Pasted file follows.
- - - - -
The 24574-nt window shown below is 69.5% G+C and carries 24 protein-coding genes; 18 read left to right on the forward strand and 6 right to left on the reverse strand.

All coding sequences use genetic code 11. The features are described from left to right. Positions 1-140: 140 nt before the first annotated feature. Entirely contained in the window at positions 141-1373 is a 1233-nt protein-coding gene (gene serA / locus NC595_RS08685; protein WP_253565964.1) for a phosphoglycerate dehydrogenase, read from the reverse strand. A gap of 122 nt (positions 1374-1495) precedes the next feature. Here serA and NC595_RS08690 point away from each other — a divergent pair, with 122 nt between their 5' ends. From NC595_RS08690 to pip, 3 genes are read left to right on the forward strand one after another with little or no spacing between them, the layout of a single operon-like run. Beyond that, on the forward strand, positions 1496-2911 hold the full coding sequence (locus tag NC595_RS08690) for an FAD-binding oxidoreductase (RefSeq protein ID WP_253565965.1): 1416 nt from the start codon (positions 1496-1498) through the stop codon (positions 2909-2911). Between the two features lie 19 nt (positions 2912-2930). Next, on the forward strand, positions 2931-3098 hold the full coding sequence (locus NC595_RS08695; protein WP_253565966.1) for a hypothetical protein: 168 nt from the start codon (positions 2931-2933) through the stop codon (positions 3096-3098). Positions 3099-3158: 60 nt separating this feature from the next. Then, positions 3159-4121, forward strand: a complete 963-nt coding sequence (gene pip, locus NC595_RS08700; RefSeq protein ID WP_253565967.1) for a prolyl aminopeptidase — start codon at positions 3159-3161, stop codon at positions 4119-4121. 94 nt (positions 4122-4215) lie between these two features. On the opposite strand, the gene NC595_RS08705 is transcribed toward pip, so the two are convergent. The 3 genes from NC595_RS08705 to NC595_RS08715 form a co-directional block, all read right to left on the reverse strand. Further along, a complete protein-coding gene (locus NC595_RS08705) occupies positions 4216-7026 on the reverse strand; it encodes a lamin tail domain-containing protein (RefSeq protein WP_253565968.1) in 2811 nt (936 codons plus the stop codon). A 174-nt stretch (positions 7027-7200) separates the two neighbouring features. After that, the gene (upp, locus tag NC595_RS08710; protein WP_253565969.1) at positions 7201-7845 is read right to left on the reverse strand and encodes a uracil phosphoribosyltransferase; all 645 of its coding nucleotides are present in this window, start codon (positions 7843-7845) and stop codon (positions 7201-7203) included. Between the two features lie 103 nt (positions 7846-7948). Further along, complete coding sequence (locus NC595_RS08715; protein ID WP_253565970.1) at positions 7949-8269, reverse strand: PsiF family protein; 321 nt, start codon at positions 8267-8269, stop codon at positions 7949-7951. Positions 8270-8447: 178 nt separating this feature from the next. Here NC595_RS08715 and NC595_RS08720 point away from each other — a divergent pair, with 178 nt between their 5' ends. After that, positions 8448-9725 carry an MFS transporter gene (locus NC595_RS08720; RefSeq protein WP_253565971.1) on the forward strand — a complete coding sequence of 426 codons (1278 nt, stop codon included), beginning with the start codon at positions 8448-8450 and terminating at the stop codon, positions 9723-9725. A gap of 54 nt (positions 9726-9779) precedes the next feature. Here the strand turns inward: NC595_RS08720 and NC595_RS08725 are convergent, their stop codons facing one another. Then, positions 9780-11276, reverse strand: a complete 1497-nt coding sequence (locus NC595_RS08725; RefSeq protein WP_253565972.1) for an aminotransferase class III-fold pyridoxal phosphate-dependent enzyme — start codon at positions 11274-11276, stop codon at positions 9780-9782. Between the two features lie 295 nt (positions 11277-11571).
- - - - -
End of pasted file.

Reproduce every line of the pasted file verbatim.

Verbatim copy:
The 24574-nt window shown below is 69.5% G+C and carries 24 protein-coding genes; 18 read left to right on the forward strand and 6 right to left on the reverse strand.

All coding sequences use genetic code 11. The features are described from left to right. Positions 1-140: 140 nt before the first annotated feature. Entirely contained in the window at positions 141-1373 is a 1233-nt protein-coding gene (gene serA / locus NC595_RS08685; protein WP_253565964.1) for a phosphoglycerate dehydrogenase, read from the reverse strand. A gap of 122 nt (positions 1374-1495) precedes the next feature. Here serA and NC595_RS08690 point away from each other — a divergent pair, with 122 nt between their 5' ends. From NC595_RS08690 to pip, 3 genes are read left to right on the forward strand one after another with little or no spacing between them, the layout of a single operon-like run. Beyond that, on the forward strand, positions 1496-2911 hold the full coding sequence (locus tag NC595_RS08690) for an FAD-binding oxidoreductase (RefSeq protein ID WP_253565965.1): 1416 nt from the start codon (positions 1496-1498) through the stop codon (positions 2909-2911). Between the two features lie 19 nt (positions 2912-2930). Next, on the forward strand, positions 2931-3098 hold the full coding sequence (locus NC595_RS08695; protein WP_253565966.1) for a hypothetical protein: 168 nt from the start codon (positions 2931-2933) through the stop codon (positions 3096-3098). Positions 3099-3158: 60 nt separating this feature from the next. Then, positions 3159-4121, forward strand: a complete 963-nt coding sequence (gene pip, locus NC595_RS08700; RefSeq protein ID WP_253565967.1) for a prolyl aminopeptidase — start codon at positions 3159-3161, stop codon at positions 4119-4121. 94 nt (positions 4122-4215) lie between these two features. On the opposite strand, the gene NC595_RS08705 is transcribed toward pip, so the two are convergent. The 3 genes from NC595_RS08705 to NC595_RS08715 form a co-directional block, all read right to left on the reverse strand. Further along, a complete protein-coding gene (locus NC595_RS08705) occupies positions 4216-7026 on the reverse strand; it encodes a lamin tail domain-containing protein (RefSeq protein WP_253565968.1) in 2811 nt (936 codons plus the stop codon). A 174-nt stretch (positions 7027-7200) separates the two neighbouring features. After that, the gene (upp, locus tag NC595_RS08710; protein WP_253565969.1) at positions 7201-7845 is read right to left on the reverse strand and encodes a uracil phosphoribosyltransferase; all 645 of its coding nucleotides are present in this window, start codon (positions 7843-7845) and stop codon (positions 7201-7203) included. Between the two features lie 103 nt (positions 7846-7948). Further along, complete coding sequence (locus NC595_RS08715; protein ID WP_253565970.1) at positions 7949-8269, reverse strand: PsiF family protein; 321 nt, start codon at positions 8267-8269, stop codon at positions 7949-7951. Positions 8270-8447: 178 nt separating this feature from the next. Here NC595_RS08715 and NC595_RS08720 point away from each other — a divergent pair, with 178 nt between their 5' ends. After that, positions 8448-9725 carry an MFS transporter gene (locus NC595_RS08720; RefSeq protein WP_253565971.1) on the forward strand — a complete coding sequence of 426 codons (1278 nt, stop codon included), beginning with the start codon at positions 8448-8450 and terminating at the stop codon, positions 9723-9725. A gap of 54 nt (positions 9726-9779) precedes the next feature. Here the strand turns inward: NC595_RS08720 and NC595_RS08725 are convergent, their stop codons facing one another. Then, positions 9780-11276, reverse strand: a complete 1497-nt coding sequence (locus NC595_RS08725; RefSeq protein WP_253565972.1) for an aminotransferase class III-fold pyridoxal phosphate-dependent enzyme — start codon at positions 11274-11276, stop codon at positions 9780-9782. Between the two features lie 295 nt (positions 11277-11571).